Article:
• On pages 19-174, we find the Supplement to the First Cahier, which corresponds to pages 97-182 of the original.
• The second part, “The Game of Cards called Tarots”, begins in Volume 2 of Rainsford’s MS, from pages 1 [page 176 after the first section, or page 181 of the PDF], and continues to page 135 of Volume 3 of Rainsford’s MS. This corresponds to the Second Cahier of the "Maniere de se récréer avec le jeu de cartes nommées Tarots" (1785), from pages 2-154.
• This is immediately followed by the "Chronological and Genealogical Table from Holy Writ", from pages 136-149 of Rainsford’s MS, and which corresponds to the table inserted between pages 154-155 of the original French.
• Next, we find the “Instructions for Drawing the Cards Called Tharots”, being the Third Cahier of the "Manière de se récréer avec le jeu de cartes nommées tarots", from pages 150-254. The last few pages were left untranslated by Rainsford (pages 55-58 of the original French), as he says: “The rest does not seem of Importance to attend to.”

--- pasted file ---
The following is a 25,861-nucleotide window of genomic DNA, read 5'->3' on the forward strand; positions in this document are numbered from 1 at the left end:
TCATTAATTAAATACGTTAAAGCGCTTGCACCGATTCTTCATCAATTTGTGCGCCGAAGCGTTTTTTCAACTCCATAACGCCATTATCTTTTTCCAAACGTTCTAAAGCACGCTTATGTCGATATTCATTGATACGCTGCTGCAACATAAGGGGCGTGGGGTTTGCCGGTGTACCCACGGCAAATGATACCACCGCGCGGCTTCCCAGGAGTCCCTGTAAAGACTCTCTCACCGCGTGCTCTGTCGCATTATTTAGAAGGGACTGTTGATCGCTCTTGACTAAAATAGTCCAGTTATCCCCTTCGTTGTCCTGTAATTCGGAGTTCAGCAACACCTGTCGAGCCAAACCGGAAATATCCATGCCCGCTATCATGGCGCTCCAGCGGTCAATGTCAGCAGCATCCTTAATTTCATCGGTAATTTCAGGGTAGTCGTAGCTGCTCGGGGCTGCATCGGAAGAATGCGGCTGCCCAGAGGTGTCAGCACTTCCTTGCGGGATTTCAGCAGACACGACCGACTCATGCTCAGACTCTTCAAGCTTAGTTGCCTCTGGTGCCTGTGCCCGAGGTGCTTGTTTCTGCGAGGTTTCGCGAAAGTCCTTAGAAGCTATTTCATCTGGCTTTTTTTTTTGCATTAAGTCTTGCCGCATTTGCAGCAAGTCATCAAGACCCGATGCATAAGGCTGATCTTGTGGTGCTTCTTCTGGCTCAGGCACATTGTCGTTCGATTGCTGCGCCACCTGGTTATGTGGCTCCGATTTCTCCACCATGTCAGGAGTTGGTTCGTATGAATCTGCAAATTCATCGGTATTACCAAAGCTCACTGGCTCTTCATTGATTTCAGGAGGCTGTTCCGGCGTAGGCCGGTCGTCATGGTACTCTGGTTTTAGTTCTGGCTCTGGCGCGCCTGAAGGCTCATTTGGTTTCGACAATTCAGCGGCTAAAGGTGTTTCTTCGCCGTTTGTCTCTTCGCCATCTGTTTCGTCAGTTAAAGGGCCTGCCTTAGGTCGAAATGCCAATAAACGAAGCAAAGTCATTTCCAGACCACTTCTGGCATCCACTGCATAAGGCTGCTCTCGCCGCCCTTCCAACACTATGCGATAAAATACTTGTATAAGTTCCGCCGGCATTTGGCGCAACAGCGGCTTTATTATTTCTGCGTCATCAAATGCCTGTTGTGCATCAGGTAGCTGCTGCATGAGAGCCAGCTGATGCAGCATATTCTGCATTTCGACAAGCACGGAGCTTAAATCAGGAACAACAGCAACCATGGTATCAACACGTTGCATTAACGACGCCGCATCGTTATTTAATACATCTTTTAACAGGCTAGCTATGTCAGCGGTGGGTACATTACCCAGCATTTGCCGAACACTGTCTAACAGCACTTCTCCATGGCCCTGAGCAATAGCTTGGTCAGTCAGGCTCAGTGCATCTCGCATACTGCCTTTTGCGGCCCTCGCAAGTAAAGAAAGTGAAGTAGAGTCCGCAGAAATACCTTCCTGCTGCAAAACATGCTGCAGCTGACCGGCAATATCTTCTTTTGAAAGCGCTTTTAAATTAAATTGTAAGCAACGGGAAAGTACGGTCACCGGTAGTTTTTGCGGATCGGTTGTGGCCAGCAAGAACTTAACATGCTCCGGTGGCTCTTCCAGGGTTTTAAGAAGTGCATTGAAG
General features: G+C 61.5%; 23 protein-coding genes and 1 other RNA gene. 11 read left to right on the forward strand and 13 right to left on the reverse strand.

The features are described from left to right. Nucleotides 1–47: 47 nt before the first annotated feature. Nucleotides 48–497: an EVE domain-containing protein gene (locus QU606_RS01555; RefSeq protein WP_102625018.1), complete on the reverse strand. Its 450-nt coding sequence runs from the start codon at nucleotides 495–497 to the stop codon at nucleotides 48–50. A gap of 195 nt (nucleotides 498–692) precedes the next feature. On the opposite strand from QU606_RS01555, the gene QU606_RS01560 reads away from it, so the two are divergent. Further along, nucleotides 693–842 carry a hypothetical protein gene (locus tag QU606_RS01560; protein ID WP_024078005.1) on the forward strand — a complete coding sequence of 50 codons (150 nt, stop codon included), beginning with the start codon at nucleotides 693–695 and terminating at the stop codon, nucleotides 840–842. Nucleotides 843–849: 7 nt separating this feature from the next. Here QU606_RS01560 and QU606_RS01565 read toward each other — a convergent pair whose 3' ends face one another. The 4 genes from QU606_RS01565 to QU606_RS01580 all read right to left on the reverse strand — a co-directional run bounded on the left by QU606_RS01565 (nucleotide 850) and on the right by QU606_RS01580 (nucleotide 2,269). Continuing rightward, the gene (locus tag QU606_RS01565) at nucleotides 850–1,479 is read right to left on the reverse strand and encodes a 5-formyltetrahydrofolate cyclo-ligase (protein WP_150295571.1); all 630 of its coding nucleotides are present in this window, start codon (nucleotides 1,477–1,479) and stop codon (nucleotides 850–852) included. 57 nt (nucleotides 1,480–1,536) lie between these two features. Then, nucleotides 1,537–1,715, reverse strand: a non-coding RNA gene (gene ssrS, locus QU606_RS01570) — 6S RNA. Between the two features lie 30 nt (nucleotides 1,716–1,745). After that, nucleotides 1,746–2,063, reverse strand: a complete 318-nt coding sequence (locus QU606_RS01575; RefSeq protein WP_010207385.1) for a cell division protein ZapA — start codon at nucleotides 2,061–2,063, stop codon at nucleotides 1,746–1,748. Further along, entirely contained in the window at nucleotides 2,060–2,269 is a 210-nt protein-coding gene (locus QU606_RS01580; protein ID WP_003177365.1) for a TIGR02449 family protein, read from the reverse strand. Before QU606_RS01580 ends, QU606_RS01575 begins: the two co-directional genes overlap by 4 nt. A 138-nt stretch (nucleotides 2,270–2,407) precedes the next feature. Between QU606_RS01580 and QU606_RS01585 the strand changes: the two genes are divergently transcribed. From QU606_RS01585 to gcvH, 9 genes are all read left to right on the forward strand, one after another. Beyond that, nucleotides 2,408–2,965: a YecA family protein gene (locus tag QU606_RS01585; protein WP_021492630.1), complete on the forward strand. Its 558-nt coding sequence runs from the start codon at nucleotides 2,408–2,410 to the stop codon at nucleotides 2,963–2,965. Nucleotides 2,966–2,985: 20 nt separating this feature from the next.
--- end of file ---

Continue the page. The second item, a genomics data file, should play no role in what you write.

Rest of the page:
• The Supplement to the Third Cahier follows on pages 257-230 [the pages are misnumbered from page 328], and corresponds to pages 59-124 of the original. Pages 124-142 of the original have been omitted.
• It is, however, followed by the “Fragment Upon the Sublime Sciences with a Note Upon the 3 Sorts of Medicine administered to Man, one of which is improperly [laid?] aside”, on pages 231-246 of Rainsford’s MS, corresponding to pages i-viii of the original, "Fragment sur les hautes sciences, suivi d’une note sur les trois sortes de médecines données aux hommes, dont une mal-à-propos délaissée". This comprises the preface to this brief work, and ends Volume 3 of Rainsford’s MS.
• The “Fragment Upon the Sublime Sciences” proper is continued in the fourth volume of Rainsford’s MS, from pages 1-83, corresponding to pages 3-60 of the original, with the last few pages (61-64) omitted once again.
• Next we find the “The Game of Tarots or The Book of Thot Opened After the Egyptians To Serve For the Interpretation of Dreams & Visions by Day or by Night” on pages 84-161, being a translation of "Jeu des tarots, ou le livre de Thot ouvert à la manière des Égyptiens, pour servir ici à l’interprétation de tous les rêves, songes et visions diurnes et nocturnes", corresponding to pages 1-12 of the original.